It is about 1.9 million ton is what we are dispatching now almost on the average, this month, last year in the last week was slightly higher. And out of that 1.9 million, 1.65 million type is going to power.

Rahul Modi — ICICI Securities — Analyst

So is this better than what we were doing in Q1 and Q2, in terms of non-power?

Pramod Agrawal — Chairman-cum-Managing-Director

Non-power is about 3 lakh — actually, I’ll explain. On the average 1.9 lakh has gone in this month for total [Indecipherable] but the average to power is 1.6 lakh whenever it goes to 1.965 lakh, 1.97 lakh type, then the power goes right up to 1.65 lakh, 1.66 lakh. So about 3 lakh is going to non-power sector on the average.

If — any increase in coal dispatch generally goes to power. And I think in Q2, we were dispatching almost same or slightly less than this to the non-power sector. It was 2.5 lakh per day. Now we are doing about 3 lakh.

Rahul Modi — ICICI Securities — Analyst

Okay. Okay. This is helpful. Sir again harping on the same point which previous participant that we are bearing the brunt of cost increase in a significant way, whether it is diesel or wage costs. While the other people in the energy value chain are able to pass on cost. It’s becoming difficult for us. So you know, any kind of price hike will be a big relief for — you know, the investors as a whole.

Sir, just to continue that point. Sir, how is the debtor’s position? Is that stabilized or is it again building up? How do you see it qualitatively?

Pramod Agrawal — Chairman-cum-Managing-Director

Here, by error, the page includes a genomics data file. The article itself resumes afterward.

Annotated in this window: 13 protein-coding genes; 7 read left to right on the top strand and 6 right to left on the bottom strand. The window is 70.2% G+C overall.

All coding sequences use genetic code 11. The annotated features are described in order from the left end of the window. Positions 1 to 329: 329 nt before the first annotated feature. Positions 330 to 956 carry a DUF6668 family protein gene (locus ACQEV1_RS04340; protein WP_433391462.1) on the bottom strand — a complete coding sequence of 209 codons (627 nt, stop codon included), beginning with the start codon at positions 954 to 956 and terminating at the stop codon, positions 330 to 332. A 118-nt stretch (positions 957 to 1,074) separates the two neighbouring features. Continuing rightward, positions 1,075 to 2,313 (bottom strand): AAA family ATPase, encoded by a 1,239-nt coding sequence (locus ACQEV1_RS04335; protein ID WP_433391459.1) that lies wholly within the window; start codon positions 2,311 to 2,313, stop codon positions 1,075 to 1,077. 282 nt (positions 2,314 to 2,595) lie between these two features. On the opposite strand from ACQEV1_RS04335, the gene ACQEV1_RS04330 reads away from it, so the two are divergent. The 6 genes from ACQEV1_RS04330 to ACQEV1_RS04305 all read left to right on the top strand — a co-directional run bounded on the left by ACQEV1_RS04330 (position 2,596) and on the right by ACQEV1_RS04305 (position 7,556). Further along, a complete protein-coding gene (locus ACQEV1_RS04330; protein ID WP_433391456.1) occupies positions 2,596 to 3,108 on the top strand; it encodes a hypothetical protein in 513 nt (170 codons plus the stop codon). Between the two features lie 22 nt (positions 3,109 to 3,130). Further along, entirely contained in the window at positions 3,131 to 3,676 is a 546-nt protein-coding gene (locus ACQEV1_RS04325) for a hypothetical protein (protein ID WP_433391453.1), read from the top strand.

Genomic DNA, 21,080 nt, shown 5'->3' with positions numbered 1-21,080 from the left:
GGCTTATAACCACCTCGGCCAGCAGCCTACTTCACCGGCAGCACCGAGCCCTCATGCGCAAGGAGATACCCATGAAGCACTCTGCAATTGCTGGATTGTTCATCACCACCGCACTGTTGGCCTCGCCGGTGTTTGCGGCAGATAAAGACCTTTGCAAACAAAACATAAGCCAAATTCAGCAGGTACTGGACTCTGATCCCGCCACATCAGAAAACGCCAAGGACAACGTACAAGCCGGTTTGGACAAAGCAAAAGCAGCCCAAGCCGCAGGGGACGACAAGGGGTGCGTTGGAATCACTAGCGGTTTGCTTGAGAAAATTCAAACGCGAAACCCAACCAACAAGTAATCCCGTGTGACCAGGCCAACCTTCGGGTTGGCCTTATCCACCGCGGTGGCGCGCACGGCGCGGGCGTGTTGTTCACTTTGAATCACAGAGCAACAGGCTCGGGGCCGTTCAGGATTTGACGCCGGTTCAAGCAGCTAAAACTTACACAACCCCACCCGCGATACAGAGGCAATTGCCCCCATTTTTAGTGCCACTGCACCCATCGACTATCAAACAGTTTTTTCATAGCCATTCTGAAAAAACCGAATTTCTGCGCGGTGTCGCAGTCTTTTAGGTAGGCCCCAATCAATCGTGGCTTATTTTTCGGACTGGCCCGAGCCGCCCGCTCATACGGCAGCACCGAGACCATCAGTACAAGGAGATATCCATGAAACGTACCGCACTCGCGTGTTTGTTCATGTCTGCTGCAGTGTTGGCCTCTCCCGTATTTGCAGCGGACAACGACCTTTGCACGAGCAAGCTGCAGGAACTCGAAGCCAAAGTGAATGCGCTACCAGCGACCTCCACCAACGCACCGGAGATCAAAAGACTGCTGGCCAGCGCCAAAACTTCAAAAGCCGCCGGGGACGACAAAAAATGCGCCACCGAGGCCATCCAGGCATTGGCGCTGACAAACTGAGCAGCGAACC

The overall position you are saying or what?

Rahul Modi — ICICI Securities — Analyst

Sir, the debtor position the incremental coal sales.. [Speech Overlap]

Pramod Agrawal — Chairman-cum-Managing-Director

Overall the debtor position is actually decreasing.

Samiran Dutta — Director (Finance)

Yeah. Debtor [Phonetic] levels were decreasing and you will have to keep in mind this is on elevated sales amount also. So as a percentage of sales it has significantly gone down.

Rahul Modi — ICICI Securities — Analyst

[Speech Overlap] It is fine? Is comfortable?

Pramod Agrawal — Chairman-cum-Managing-Director

Yeah. It has gone down to around INR12,000 crore net of provisions that we make for some grade [Indecipherable] and all. So if you are looking at the balance sheet level figures, so INR19,000 crore-odd where they are at the end of the March, or at the beginning of the financial year, which has now gone down to INR12,000 crore-odd. So, almost INR7,000 crore of decline over INR19,000 crores.

Rahul Modi — ICICI Securities — Analyst

[Speech Overlap] Okay sir, last question from my side and I’ll get back in the queue is on the capex on — you know, the non-coal-related activities. For example, aluminium, and you know if you can throw some light that are we looking to do any major capex from our side or it will just be, you know, a developmental small token which we would like to do?

Pramod Agrawal — Chairman-cum-Managing-Director

As of now, nothing has been spent on all these things, expect for solar power, the addition thing we have procured in — means, not procured in the sense that we have won in the auction — a tender in Gujarat which is 100 megawatt. For that we are investing something.

Secondly, we are investing, which was already taken decision on PFL and HURL besides that we have not spend even a single paise anywhere else except for preparing the fund. Whenever we go see the viability of the project and anything related to mining is easily doable by Coal India. Beyond that it will be a very cautious move and with the help of partners only.

Rahul Modi — ICICI Securities — Analyst

Okay. And sir lastly about the solar manufacturing panel module manufacturing which we had participated in the PLI any progress on the same? And any technology partners you’re looking at?

Pramod Agrawal — Chairman-cum-Managing-Director

We had issued RFQ, we are issuing the RFP, and if we get the response then only we will think of participating. But again, as I have mentioned in that, our partnership will be a minority partnership, it will not be a majority partnership. So it will be helping something getting into the country rather than actually running the factory.